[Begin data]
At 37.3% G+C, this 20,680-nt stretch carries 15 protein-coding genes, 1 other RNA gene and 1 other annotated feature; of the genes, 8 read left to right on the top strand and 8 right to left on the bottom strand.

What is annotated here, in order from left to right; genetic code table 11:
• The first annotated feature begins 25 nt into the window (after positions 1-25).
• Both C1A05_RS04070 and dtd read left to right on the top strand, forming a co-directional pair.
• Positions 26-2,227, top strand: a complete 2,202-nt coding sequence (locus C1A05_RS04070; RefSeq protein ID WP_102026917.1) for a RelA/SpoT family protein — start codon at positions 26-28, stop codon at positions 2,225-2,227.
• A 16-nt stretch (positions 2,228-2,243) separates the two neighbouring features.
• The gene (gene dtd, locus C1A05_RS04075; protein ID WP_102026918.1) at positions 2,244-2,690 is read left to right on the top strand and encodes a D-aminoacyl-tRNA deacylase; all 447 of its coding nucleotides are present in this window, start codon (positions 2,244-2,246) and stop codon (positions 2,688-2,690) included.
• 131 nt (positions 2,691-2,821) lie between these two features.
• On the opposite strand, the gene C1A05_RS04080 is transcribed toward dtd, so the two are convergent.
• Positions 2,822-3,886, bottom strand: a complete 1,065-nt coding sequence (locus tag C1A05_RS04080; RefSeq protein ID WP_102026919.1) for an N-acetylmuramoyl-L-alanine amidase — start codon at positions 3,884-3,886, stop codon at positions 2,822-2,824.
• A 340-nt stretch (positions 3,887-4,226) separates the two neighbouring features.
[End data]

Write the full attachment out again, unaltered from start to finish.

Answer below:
At 37.3% G+C, this 20,680-nt stretch carries 15 protein-coding genes, 1 other RNA gene and 1 other annotated feature; of the genes, 8 read left to right on the top strand and 8 right to left on the bottom strand.

What is annotated here, in order from left to right; genetic code table 11:
• The first annotated feature begins 25 nt into the window (after positions 1-25).
• Both C1A05_RS04070 and dtd read left to right on the top strand, forming a co-directional pair.
• Positions 26-2,227, top strand: a complete 2,202-nt coding sequence (locus C1A05_RS04070; RefSeq protein ID WP_102026917.1) for a RelA/SpoT family protein — start codon at positions 26-28, stop codon at positions 2,225-2,227.
• A 16-nt stretch (positions 2,228-2,243) separates the two neighbouring features.
• The gene (gene dtd, locus C1A05_RS04075; protein ID WP_102026918.1) at positions 2,244-2,690 is read left to right on the top strand and encodes a D-aminoacyl-tRNA deacylase; all 447 of its coding nucleotides are present in this window, start codon (positions 2,244-2,246) and stop codon (positions 2,688-2,690) included.
• 131 nt (positions 2,691-2,821) lie between these two features.
• On the opposite strand, the gene C1A05_RS04080 is transcribed toward dtd, so the two are convergent.
• Positions 2,822-3,886, bottom strand: a complete 1,065-nt coding sequence (locus tag C1A05_RS04080; RefSeq protein ID WP_102026919.1) for an N-acetylmuramoyl-L-alanine amidase — start codon at positions 3,884-3,886, stop codon at positions 2,822-2,824.
• A 340-nt stretch (positions 3,887-4,226) separates the two neighbouring features.